Of course, the flanges 108, 110 can be attached to the felt-covered roof deck in any desired fashion including nails, staples, screws, glue, contact cement, pressure-sensitive adhesive or any other desired way of attaching the riser. The raised body portion 112 could also be constructed so that there is no opening at the bottom of the raised body portion 112, and openings 109, that are formed in the walls of the raised body portion 112, would allow water to flow from the cavity created by the raised body portion 112. This alternative structure may provide additional rigidity and stability for the raised body portion 112.
As also illustrated in
Since the flexible strips 206, 208 are straight when laid out on a roof deck, the flexible strips can be used to properly align the batten riser assembly 200 in the proper position on the roof. For example, the location of the batten riser assemblies on the roof can be easily measured and marked along each of the side edges of the roof. One of the flexible strips, such as flexible strip 206, can be aligned with the markings along each of the side edges of the roof and the batten riser assembly 200 can then be easily and quickly attached to the roof surface. In this manner, additional measuring and placement of counter battens is eliminated which greatly speeds the installation of the roof system.
As shown in
In operation, the marker tape 520 of
The advantages of using the marker tapes and straight flexible strips are that no calculations have to be made as to the spacing between the batten riser assemblies and no chalk lines have to be snapped to mark the placement of the batten riser assemblies since the flexible strips are straight and provide the proper alignment of the risers without the necessity of marking the placement of the risers. These two advantages allow a roofer to quickly and easily install the batten riser assemblies in a fashion that substantially reduces the effort and time required for installation of the batten riser assemblies. Because the markings on the marker tapes are not greater than the maximum distance between batten riser assemblies (minimum overlap of tiles), rotation of the marker tape on the roof surface simply reduces the spacing between the batten riser assemblies. The use of this technique does not allow the batten riser assemblies to exceed the maximum spacing between the batten riser assemblies.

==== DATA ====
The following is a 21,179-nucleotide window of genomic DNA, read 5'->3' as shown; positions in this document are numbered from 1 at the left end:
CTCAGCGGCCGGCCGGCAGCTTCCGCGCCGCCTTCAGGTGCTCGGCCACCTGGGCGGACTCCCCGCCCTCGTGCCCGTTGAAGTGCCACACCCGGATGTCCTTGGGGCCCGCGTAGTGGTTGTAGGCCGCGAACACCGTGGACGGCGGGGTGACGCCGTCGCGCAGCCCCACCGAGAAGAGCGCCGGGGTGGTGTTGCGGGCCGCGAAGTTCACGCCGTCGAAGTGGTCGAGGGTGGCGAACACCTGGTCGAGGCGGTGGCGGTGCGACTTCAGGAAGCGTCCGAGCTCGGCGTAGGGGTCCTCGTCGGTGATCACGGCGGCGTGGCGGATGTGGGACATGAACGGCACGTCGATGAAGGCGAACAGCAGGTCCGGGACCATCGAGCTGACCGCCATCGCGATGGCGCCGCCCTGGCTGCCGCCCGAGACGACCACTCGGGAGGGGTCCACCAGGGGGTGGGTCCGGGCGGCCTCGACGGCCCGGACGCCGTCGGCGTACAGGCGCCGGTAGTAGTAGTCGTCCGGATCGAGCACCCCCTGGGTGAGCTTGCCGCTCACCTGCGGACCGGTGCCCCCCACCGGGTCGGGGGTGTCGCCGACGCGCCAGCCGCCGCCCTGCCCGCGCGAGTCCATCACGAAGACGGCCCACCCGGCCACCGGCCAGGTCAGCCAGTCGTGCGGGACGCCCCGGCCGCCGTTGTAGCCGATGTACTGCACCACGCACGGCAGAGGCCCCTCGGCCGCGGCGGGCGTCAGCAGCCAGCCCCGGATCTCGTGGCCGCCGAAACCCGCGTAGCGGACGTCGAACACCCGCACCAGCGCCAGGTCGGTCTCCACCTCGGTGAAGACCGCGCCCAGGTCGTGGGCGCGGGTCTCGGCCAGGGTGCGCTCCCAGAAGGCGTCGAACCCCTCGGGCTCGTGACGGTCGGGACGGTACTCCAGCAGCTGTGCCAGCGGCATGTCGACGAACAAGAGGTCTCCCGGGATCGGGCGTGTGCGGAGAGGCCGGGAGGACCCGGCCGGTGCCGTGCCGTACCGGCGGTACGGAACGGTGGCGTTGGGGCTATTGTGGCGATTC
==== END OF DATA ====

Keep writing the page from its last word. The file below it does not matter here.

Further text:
The present invention therefore provides a unique batten riser system that can be used to prolong the life of tile roofs and substantially reduce the time of installation. The system can be used in conjunction with marker tape to further reduce the time of installation. The batten riser system provides a system for ensuring compliance with building codes for the installation of roof systems and is substantially less expensive than existing counter-batten systems.
The foregoing description of the invention has been presented for purposes of illustration and description. It is not intended to be exhaustive or to limit the invention to the precise form disclosed, and other modifications and variations may be possible in light of the above teachings. The embodiment was chosen and described in order to best explain the principles of the invention and its practical application to thereby enable others skilled in the art to best utilize the invention in various embodiments and various modifications as are suited to the particular use contemplated. It is intended that the appended claims be construed to include other alternative embodiments of the invention except insofar as limited by the prior art.
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|U.S. Classification||52/741.1, 52/551|
|Cooperative Classification||E04D12/006, E04D15/025|
|European Classification||E04D15/02T, E04D12/00C1|
|Jun 10, 2009||AS||Assignment|
Owner name: L & T RISER LLC, COLORADO
Free format text: ASSIGNMENT OF ASSIGNORS INTEREST;ASSIGNORS:ESTES, TIMOTHY R.;WALBERG, LARS J.;REEL/FRAME:022808/0452
Effective date: 20090512
|Dec 27, 2012||FPAY||Fee payment|
Year of fee payment: 4